2021  w w c  thompson  feature

Running in parallel

When a Team Canada spot seemed out of reach, Claire Thompson turned her focus to university, only to find a new level and earn another chance to wear the Maple Leaf

Lee Boyadjian
August 28, 2021

There have been two constants in Claire Thompson’s life: hockey and school, one always coming to the forefront when the time is right.

In high school, hockey was the focus; school was secondary. But the summer after graduation, that reality flipped. In August 2015, Thompson earned an invite to Canada’s National Women’s Under-18 Team selection camp, but ultimately wasn’t picked for a three-game series against the United States. So she packed her bags, headed for Princeton University and put her focus on school.

“Not that I lost hope, but I figured my style of play wasn’t what the national team was looking for,” Thompson remembers of her reaction that summer. “So I definitely just kind of focused my energy not into proving them wrong…but trying to become a better player for my college team.”

At Princeton, Thompson flourished under Tigers head coach Cara Morey, a Team Canada alumna who worked as a coach with Canada’s National Women’s Program throughout the 2010s.

“She always did have something really special about the way she played,” Morey says of her former captain. “It wasn’t like this was do-or-die for Claire, she just wanted to become the best player and the best person she could.

“And while she worked on that, Hockey Canada noticed.”

Morey says Thompson is a gifted offensive defenceman who can see the ice well, but needed to learn how and when to take risks.

“We would have an agreement…that if she came up with a high-risk move through the middle [and gave up a turnover], she just had to get the puck back before they scored,” Morey laughs.

“She always encouraged me to just play the game how I wanted to play it,” Thompson says. “But also learning to balance trying to make a play or set someone else up for success versus the safe play is something that I definitely grew into across my four years [at Princeton].”

In four years as a Tiger, Thompson played in 129 games, recording 31 goals and 56 assists. She was named Ivy League First All-Star Team and won the Ivy League championship in her junior year, and helped the team qualify for the NCAA tournament (which was cancelled by the COVID-19 pandemic) in her senior year. But as impressive as her hockey statistics were, Thompson’s schooling was even moreso.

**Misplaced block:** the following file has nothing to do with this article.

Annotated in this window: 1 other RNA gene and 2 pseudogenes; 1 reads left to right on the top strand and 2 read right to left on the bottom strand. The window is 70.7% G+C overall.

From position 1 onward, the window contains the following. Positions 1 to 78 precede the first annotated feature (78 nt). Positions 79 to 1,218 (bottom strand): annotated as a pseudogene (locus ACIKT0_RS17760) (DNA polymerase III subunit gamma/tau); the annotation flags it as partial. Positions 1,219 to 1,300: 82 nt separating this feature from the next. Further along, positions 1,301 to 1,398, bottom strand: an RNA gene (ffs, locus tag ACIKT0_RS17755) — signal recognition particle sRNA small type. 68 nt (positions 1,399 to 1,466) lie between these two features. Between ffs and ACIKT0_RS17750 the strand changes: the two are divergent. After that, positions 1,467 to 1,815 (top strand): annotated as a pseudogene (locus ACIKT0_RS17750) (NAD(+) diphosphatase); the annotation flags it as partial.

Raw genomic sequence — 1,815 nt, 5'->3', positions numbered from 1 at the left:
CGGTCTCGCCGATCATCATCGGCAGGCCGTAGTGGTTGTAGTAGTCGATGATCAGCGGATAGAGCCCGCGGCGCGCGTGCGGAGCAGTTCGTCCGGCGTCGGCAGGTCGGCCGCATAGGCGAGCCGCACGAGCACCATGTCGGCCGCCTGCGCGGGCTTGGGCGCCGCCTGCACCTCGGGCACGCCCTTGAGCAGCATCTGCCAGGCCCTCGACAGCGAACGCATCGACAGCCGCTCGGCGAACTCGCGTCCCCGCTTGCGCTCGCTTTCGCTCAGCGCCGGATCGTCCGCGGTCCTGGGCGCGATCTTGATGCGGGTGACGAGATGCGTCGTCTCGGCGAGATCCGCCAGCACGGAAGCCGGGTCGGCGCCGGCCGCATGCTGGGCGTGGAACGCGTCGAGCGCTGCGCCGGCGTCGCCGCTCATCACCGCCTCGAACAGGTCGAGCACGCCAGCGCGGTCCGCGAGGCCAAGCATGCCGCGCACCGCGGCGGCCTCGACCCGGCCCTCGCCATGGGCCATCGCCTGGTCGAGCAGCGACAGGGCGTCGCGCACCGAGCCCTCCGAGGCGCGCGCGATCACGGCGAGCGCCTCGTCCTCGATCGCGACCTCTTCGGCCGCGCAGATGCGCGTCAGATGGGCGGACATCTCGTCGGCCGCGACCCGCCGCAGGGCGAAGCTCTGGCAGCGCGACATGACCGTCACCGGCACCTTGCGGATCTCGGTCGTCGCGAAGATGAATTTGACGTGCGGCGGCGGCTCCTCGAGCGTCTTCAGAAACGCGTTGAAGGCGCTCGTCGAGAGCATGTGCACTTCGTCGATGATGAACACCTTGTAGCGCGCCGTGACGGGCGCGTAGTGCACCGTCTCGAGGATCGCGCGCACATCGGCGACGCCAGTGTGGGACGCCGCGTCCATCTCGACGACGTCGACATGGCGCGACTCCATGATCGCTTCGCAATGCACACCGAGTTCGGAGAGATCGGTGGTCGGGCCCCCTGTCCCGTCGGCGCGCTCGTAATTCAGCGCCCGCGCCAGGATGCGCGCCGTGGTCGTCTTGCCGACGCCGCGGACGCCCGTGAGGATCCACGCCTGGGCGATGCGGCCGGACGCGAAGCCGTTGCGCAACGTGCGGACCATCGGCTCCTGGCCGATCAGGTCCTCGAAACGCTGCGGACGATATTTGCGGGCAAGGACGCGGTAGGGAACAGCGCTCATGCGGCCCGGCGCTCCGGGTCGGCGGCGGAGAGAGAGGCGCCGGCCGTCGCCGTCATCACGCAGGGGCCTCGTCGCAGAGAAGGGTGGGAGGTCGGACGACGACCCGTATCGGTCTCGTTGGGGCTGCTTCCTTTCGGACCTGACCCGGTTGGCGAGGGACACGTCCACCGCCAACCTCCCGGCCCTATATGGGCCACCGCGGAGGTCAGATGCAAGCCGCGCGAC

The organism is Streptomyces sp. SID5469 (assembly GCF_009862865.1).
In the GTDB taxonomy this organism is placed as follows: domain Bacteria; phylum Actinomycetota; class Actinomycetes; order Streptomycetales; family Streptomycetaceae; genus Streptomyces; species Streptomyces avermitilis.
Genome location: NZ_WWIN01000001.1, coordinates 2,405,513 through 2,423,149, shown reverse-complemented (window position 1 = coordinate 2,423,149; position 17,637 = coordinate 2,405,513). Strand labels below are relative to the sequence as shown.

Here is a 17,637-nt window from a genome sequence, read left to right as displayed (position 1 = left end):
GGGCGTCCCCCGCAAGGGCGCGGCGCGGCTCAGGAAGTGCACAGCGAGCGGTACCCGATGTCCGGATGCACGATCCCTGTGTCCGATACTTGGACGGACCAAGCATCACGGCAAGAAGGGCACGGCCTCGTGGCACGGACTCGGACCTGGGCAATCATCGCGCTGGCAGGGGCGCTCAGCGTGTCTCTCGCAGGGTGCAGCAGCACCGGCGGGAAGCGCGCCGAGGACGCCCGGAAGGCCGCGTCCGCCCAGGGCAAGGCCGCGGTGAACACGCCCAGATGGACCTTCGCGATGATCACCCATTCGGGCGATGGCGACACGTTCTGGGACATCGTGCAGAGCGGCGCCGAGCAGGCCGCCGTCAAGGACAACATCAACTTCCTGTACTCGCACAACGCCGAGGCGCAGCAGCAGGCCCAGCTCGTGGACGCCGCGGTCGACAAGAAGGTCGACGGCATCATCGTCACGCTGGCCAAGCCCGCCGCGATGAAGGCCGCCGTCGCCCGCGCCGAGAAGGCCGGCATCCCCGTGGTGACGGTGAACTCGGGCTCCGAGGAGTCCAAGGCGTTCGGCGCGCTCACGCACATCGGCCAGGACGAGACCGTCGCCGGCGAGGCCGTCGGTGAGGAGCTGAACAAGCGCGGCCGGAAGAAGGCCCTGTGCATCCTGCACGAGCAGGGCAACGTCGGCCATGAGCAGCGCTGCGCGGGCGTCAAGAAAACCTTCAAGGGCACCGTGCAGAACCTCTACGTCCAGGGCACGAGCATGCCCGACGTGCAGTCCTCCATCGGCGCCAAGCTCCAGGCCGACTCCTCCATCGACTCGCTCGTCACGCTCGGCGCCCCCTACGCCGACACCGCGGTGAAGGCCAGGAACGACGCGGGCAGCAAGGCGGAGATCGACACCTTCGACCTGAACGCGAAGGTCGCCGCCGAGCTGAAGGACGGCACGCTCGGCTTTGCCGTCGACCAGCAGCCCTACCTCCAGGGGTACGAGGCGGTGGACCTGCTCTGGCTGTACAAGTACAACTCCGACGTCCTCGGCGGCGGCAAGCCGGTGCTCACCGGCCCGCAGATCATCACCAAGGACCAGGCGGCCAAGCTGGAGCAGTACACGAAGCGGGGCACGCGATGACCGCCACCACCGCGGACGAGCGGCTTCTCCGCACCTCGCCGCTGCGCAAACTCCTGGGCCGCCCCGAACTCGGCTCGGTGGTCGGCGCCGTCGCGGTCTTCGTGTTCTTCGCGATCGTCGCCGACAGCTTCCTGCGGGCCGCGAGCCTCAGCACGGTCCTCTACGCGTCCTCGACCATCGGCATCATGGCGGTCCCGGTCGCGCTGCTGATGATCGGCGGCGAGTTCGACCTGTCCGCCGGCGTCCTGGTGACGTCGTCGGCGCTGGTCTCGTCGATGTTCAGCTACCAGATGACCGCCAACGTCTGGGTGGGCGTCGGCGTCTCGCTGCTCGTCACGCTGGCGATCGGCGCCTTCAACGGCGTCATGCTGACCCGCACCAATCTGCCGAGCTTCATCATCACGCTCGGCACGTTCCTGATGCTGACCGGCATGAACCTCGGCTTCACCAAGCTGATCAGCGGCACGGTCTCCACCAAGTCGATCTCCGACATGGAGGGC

She was recognized annually for her academic success by the American Hockey Coaches Association as an All-American Scholar. Majoring in ecology and evolutionary biology with a focus on theoretical ecology, Thompson thought she was heading for a career in research and academia. But an invitation to Canada’s National Women’s Development Team in the summer of 2019 once again changed her focus.

“It was honestly kind of shocking and a bit nerve-wracking,” explains Thompson, who had moved to Washington, D.C., that summer to research her senior thesis, and was not at her family’s home in Toronto where she would typically train. “So for a bit I was thinking, oh my goodness this is finally my chance to get back into it and I am not in the city I want to be in!

“But I just went out and played the way that I had played to get myself there and well, I guess it worked out.”

Morey was also at the camp, assisting with the development squad, proud to be watching her all-star blue-liner get another chance with Team Canada. But having Morey there would prove to be helpful in more ways than one, as she was able to give the coaching staff some insight into Thompson.

While players typically napped or were together during free time, Thompson was often sitting on her own, studying.

“I was explaining, ‘Let Claire read her science, let her study, because…studying calms her down and gets her ready,’” Morey says. “And she had the best camp of her life and…by the end…they finally understood that part of her pre-game sometimes is opening up an organic chemistry textbook.”

Thompson would make the development team that summer and play in a three-game series against the U.S., recording a goal and an assist. That fall, she was invited to play with Canada’s National Women’s Team in a two-game series against the Americans and by March 2020 was named to the national team for the IIHF Women’s World Championship (which was also cancelled due to COVID-19).

The humble 23-year-old credits many others with her meteoric rise to the senior level: her minor hockey coaches, strength and conditioning coaches, family and Morey, but it is her collegiate coach who turns the tables back on Thompson, saying she has earned her spot and deserves to be there.

“It is funny that the way the outside world might perceive her story as coming out of nowhere, but obviously we thought she was incredible when we recruited her,” Morey says. “I was proud of her even before she made (Team Canada), but then to see it all come to fruition three years later and to get the chance that she wanted, I’m so proud of her.”

“Sometimes when I step back and look at it, I kind of laugh,” Thompson says of her journey to Team Canada. “Freshman, sophomore or junior year ‘Claire’ would have never expected this.

“I got really into my academics and was really excited by a lot of the stuff I was learning in my independent research…and then now that I’m back to hockey and so excited about that.

“They really do run in parallel.”

For more information:

Esther Madziya
Manager, Communications
Hockey Canada

(403) 284-6484 

Spencer Sharkey
Manager, Communications
Hockey Canada

(403) 777-4567

Jeremy Knight
Manager, Corporate Communications
Hockey Canada

(647) 251-9738

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